• Members of UNITE HERE Local 2, ratified a contract with Hilton San Francisco. The five-year agreement was ratified early, almost five months before the current contract expires. The contract allows employees to determine the allocation of annual increases of wages and benefits. Employees will meet each year to determine how to divide a total of $6.82 in increases among heath, pension, and wages. The contract also ensures that employees and their families and retirees continue to receive fully-paid health care. Finally, the contract tackles food and beverage costs by forming a joint food and beverage committee.
  • The National Association of Broadcast Employees and Technicians affiliate of the CWA and ABC Inc. have reached a tentative four-year agreement. The agreement was reached after more than two years of bargaining and covers approximately 2,500 staff and daily hire employees, including broadcast technicians, telecommunications specialists, news-writers, producers, desk assistants, publicists, and plan maintenance personnel. The proposed contract includes wage increases totaling 9 percent over the next four years and requires early negotiations for the next agreement to begin by October 1, 2016.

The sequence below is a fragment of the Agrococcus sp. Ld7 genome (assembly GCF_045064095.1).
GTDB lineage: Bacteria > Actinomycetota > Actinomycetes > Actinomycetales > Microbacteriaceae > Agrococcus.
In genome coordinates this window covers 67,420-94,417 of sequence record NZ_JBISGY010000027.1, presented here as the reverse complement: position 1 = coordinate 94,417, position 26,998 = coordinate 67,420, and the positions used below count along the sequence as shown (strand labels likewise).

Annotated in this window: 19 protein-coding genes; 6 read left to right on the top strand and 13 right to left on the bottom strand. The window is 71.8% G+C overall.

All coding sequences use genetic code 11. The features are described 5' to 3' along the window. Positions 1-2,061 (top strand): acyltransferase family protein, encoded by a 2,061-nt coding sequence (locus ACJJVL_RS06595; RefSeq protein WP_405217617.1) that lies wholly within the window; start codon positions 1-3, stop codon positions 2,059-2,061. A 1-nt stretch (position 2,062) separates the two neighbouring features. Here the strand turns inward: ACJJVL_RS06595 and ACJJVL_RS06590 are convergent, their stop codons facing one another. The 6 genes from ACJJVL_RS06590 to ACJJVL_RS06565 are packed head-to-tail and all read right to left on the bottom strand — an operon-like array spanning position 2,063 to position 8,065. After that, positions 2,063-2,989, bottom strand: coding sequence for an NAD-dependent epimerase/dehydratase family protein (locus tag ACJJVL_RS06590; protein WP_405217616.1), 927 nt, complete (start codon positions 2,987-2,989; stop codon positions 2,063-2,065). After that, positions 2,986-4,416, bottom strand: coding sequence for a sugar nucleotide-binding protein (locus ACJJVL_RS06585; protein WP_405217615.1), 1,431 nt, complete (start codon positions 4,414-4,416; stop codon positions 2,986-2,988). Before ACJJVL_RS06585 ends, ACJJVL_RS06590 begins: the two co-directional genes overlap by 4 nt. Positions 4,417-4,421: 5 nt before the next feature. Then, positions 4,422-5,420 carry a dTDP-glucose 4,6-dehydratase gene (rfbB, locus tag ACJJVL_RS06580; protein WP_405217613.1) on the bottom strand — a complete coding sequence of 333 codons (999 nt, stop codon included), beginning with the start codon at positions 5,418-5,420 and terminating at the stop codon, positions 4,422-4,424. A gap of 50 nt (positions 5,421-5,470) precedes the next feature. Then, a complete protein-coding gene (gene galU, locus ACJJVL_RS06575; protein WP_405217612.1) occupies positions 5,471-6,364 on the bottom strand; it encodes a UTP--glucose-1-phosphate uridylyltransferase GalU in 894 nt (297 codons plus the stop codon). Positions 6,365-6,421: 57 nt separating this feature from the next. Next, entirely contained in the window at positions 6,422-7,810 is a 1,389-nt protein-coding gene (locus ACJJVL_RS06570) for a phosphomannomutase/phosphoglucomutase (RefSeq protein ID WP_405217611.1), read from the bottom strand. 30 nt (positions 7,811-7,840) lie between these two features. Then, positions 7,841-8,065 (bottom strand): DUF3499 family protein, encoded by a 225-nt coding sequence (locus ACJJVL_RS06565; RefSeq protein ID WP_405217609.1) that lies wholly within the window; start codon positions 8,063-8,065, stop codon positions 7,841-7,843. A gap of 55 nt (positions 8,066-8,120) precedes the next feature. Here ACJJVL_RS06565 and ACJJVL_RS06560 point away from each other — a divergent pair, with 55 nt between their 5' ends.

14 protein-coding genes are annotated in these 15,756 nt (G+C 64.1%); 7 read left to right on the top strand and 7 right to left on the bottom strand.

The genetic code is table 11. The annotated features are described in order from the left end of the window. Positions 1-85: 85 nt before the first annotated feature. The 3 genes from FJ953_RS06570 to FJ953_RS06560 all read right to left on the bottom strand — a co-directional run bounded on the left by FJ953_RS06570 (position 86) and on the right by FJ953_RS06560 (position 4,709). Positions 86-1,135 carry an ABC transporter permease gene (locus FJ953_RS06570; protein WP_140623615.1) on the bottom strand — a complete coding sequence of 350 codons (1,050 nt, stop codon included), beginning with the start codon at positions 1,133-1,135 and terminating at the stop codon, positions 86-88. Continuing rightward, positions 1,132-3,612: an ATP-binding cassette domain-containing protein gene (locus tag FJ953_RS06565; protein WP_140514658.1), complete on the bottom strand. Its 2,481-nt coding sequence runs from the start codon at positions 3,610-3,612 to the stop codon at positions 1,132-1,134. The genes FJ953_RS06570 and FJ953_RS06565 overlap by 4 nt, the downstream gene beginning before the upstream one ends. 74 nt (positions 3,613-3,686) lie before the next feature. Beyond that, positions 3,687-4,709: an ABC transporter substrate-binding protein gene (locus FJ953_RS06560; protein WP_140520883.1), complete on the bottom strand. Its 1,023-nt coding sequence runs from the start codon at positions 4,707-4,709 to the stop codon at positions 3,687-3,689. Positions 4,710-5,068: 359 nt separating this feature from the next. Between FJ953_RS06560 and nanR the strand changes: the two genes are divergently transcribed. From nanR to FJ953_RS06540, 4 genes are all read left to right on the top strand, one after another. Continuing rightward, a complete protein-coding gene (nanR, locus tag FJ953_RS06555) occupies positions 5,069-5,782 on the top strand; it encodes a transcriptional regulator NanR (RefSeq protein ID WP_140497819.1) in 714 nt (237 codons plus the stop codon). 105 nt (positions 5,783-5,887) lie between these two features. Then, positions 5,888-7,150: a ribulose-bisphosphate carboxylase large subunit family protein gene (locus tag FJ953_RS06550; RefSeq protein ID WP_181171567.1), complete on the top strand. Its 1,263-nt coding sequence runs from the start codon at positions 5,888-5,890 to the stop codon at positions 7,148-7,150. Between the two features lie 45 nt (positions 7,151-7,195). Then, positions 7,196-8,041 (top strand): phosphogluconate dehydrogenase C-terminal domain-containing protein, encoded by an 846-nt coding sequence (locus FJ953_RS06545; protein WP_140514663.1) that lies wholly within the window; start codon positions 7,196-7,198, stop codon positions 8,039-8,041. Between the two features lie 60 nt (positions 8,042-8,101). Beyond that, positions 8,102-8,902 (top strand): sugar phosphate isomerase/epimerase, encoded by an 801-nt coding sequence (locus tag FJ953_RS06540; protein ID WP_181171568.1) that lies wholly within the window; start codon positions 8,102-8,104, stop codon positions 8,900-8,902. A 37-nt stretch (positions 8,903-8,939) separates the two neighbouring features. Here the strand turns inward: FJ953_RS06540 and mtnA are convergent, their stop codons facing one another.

• Members of the Utility Workers Union of America Local 223 ratified a four-year contract with DTE Energy Co. that covers 3,600 employees in Michigan. The contract was ratified after approximately two months of bargaining. Under the new agreement, employees will receive annual wage increases totaling 12 percent over the contract term, signing bonuses, no increases in employee health care contributions, increased company matches on 401(k) accounts, and a new two-tier pension for new hires.
  • AT&T Inc. and International Brotherhood of Electrical Workers System Council T-3 reached a tentative agreement for a four-year contract covering 6,500 wireline employees in Illinois and Indiana. The proposed contract terms include wage increases totaling 10.5 percent over the term of the contract, a ratification bonus of $1,000, an increase in pension bands of 4 percent, increased employee contributions to health care premiums, and an increase in job security.